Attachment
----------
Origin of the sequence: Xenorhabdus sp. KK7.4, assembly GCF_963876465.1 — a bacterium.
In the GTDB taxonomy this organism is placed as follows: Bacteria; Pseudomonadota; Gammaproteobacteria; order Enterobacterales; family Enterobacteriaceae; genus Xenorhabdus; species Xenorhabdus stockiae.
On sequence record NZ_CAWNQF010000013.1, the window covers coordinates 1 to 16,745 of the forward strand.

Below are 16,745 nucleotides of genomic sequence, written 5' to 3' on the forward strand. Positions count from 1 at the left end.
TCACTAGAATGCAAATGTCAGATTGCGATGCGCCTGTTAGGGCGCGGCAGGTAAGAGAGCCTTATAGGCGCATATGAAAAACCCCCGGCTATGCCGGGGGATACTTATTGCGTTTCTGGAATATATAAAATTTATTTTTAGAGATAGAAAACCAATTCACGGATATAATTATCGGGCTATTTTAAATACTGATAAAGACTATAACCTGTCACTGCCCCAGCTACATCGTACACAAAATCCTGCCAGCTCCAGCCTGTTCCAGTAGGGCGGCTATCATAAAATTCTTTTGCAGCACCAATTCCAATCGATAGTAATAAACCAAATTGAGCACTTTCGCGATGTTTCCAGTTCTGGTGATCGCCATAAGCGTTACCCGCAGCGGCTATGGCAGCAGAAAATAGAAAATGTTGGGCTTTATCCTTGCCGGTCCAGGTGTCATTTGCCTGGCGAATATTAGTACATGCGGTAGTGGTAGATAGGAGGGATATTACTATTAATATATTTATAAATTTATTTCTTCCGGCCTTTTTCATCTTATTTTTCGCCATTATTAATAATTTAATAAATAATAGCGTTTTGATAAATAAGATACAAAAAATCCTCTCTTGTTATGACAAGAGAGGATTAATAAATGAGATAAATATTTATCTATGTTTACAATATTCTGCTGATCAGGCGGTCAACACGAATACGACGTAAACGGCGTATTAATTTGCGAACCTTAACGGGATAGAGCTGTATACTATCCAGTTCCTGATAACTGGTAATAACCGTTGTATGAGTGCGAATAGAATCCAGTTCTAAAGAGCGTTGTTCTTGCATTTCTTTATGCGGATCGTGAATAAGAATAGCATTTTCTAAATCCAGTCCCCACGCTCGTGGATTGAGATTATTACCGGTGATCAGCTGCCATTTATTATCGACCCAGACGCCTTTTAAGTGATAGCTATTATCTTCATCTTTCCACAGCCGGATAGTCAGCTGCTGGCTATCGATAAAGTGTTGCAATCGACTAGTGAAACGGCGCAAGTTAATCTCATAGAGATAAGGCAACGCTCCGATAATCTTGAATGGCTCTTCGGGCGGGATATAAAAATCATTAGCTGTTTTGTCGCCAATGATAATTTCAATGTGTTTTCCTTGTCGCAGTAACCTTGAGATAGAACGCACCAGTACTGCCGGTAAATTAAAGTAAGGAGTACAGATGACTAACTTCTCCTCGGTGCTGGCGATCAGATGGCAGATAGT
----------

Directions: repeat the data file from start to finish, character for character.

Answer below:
Origin of the sequence: Xenorhabdus sp. KK7.4, assembly GCF_963876465.1 — a bacterium.
In the GTDB taxonomy this organism is placed as follows: Bacteria; Pseudomonadota; Gammaproteobacteria; order Enterobacterales; family Enterobacteriaceae; genus Xenorhabdus; species Xenorhabdus stockiae.
On sequence record NZ_CAWNQF010000013.1, the window covers coordinates 1 to 16,745 of the forward strand.

Below are 16,745 nucleotides of genomic sequence, written 5' to 3' on the forward strand. Positions count from 1 at the left end.
TCACTAGAATGCAAATGTCAGATTGCGATGCGCCTGTTAGGGCGCGGCAGGTAAGAGAGCCTTATAGGCGCATATGAAAAACCCCCGGCTATGCCGGGGGATACTTATTGCGTTTCTGGAATATATAAAATTTATTTTTAGAGATAGAAAACCAATTCACGGATATAATTATCGGGCTATTTTAAATACTGATAAAGACTATAACCTGTCACTGCCCCAGCTACATCGTACACAAAATCCTGCCAGCTCCAGCCTGTTCCAGTAGGGCGGCTATCATAAAATTCTTTTGCAGCACCAATTCCAATCGATAGTAATAAACCAAATTGAGCACTTTCGCGATGTTTCCAGTTCTGGTGATCGCCATAAGCGTTACCCGCAGCGGCTATGGCAGCAGAAAATAGAAAATGTTGGGCTTTATCCTTGCCGGTCCAGGTGTCATTTGCCTGGCGAATATTAGTACATGCGGTAGTGGTAGATAGGAGGGATATTACTATTAATATATTTATAAATTTATTTCTTCCGGCCTTTTTCATCTTATTTTTCGCCATTATTAATAATTTAATAAATAATAGCGTTTTGATAAATAAGATACAAAAAATCCTCTCTTGTTATGACAAGAGAGGATTAATAAATGAGATAAATATTTATCTATGTTTACAATATTCTGCTGATCAGGCGGTCAACACGAATACGACGTAAACGGCGTATTAATTTGCGAACCTTAACGGGATAGAGCTGTATACTATCCAGTTCCTGATAACTGGTAATAACCGTTGTATGAGTGCGAATAGAATCCAGTTCTAAAGAGCGTTGTTCTTGCATTTCTTTATGCGGATCGTGAATAAGAATAGCATTTTCTAAATCCAGTCCCCACGCTCGTGGATTGAGATTATTACCGGTGATCAGCTGCCATTTATTATCGACCCAGACGCCTTTTAAGTGATAGCTATTATCTTCATCTTTCCACAGCCGGATAGTCAGCTGCTGGCTATCGATAAAGTGTTGCAATCGACTAGTGAAACGGCGCAAGTTAATCTCATAGAGATAAGGCAACGCTCCGATAATCTTGAATGGCTCTTCGGGCGGGATATAAAAATCATTAGCTGTTTTGTCGCCAATGATAATTTCAATGTGTTTTCCTTGTCGCAGTAACCTTGAGATAGAACGCACCAGTACTGCCGGTAAATTAAAGTAAGGAGTACAGATGACTAACTTCTCCTCGGTGCTGGCGATCAGATGGCAGATAGT